The Minnesota Senate fast-tracked a piece of its $65 million law enforcement recruitment and retention package on Monday, passing a proposal to spend $1 million on a marketing campaign to promote police work as a profession.

The idea was met with pushback from some Democrats, who argued it was insensitive to move the legislation through so quickly after the police shooting death of 22-year-old Amir Locke in Minneapolis. Republicans say it's a top workforce priority with violent crime on the rise.

"Police officers have always trudged along and done this hard and dangerous work because they were serving a community that appreciated their service," said Sen. Karin Housley, R-Stillwater, who sponsored the legislation. "But they question what they're doing, and so many of them have left the occupation and there's not a pipeline of new recruits to be filling those roles."

The vote was a microcosm of the broader public safety debate at the Minnesota Capitol this year, as lawmakers try to balance calls for police accountability with efforts to combat a rise in violent crime in the state.

"We need to change the narrative of what we're talking about; it's not anti or pro. It's not a zero-sum game," said Senate Leader Melisa López Franzen, DFL-Edina. "It's about good police and crime prevention strategies."

The proposal would require the Department of Public Safety to launch a $1 million public service campaign to promote peace officers in the state and recruit more into the profession. Republicans also added $1 million in one-time funding to a program to promote law enforcement as a second career.

It's part of a broader package Republicans are advancing this session that includes $10,000 signing bonuses for some officers and other aid to get more people into law enforcement, which has seen a decline in its ranks over the last several years. St. Paul Police Chief Todd Axtell recently urged Mayor Melvin Carter to raise officer wages or risk losing members to other Minnesota agencies.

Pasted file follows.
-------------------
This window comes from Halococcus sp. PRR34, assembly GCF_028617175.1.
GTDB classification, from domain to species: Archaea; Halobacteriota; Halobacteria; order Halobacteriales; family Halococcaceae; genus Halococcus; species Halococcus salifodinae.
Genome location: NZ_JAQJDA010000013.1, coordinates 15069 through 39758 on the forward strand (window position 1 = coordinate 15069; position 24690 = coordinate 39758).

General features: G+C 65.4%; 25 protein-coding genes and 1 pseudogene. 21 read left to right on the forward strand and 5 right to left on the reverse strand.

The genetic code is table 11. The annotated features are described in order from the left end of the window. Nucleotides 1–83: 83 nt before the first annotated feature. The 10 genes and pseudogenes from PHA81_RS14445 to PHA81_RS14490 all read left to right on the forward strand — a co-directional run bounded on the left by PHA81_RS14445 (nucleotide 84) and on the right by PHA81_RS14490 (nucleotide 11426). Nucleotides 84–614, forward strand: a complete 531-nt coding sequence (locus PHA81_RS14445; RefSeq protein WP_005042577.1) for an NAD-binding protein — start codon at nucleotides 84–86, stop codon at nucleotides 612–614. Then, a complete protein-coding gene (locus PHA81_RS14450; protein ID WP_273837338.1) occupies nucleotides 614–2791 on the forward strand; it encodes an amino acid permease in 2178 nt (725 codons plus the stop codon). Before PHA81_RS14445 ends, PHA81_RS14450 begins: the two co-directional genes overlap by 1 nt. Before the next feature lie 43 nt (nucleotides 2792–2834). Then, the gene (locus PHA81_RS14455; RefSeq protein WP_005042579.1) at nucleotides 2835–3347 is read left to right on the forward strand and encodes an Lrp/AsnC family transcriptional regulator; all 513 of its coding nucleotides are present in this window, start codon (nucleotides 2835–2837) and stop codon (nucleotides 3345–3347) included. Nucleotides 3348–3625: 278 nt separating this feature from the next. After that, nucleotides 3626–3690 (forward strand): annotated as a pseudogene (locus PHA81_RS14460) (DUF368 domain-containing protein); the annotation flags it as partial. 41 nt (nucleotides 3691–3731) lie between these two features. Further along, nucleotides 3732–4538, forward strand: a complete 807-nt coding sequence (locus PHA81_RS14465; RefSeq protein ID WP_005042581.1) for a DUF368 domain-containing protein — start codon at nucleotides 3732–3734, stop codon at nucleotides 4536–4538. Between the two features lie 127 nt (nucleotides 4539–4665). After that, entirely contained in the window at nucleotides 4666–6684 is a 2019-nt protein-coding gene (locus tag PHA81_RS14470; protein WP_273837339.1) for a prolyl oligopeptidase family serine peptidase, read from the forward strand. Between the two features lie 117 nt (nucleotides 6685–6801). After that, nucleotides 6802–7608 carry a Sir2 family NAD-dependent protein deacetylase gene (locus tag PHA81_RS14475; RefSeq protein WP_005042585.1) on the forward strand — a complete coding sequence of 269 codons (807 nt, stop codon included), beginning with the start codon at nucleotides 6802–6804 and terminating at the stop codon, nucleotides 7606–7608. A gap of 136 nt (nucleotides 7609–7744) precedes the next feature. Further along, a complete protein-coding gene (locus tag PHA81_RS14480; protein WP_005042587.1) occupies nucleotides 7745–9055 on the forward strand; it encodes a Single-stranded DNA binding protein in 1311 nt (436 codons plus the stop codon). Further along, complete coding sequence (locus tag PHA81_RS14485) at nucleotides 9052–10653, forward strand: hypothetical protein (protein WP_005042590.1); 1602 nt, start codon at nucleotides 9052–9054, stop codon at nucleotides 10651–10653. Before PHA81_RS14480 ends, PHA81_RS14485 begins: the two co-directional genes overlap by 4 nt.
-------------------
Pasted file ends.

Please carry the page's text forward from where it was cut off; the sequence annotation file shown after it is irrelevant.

The Senate passed the bill on a 51-15 vote after nearly two hours of debate, with some Democrats joining Republicans in voting yes.

"It is an all-hands-on-deck moment. Let us not let the perfect step in the way of the good," said Sen. Carla Nelson, R-Rochester. "This is a good bill and it moves in a good direction to help encourage recruitment of new police officers. That doesn't mean it is the end all."

Democrats proposed amending the bill to drop the advertising campaign, arguing it was the wrong time after the death of Locke, who was shot by Minneapolis police during a no-knock search warrant operation earlier this month.

They proposed instead to spend $2 million on a state program to recruit police officers, including people of color and from underrepresented groups. That move was voted down.

"How do we make our communities safer? This $1 million for [a marketing campaign] is not a wise investment and it's grossly insensitive at this time," said Sen. John Marty, DFL-Roseville, who offered the change. "This bill doesn't take money from police recruitment."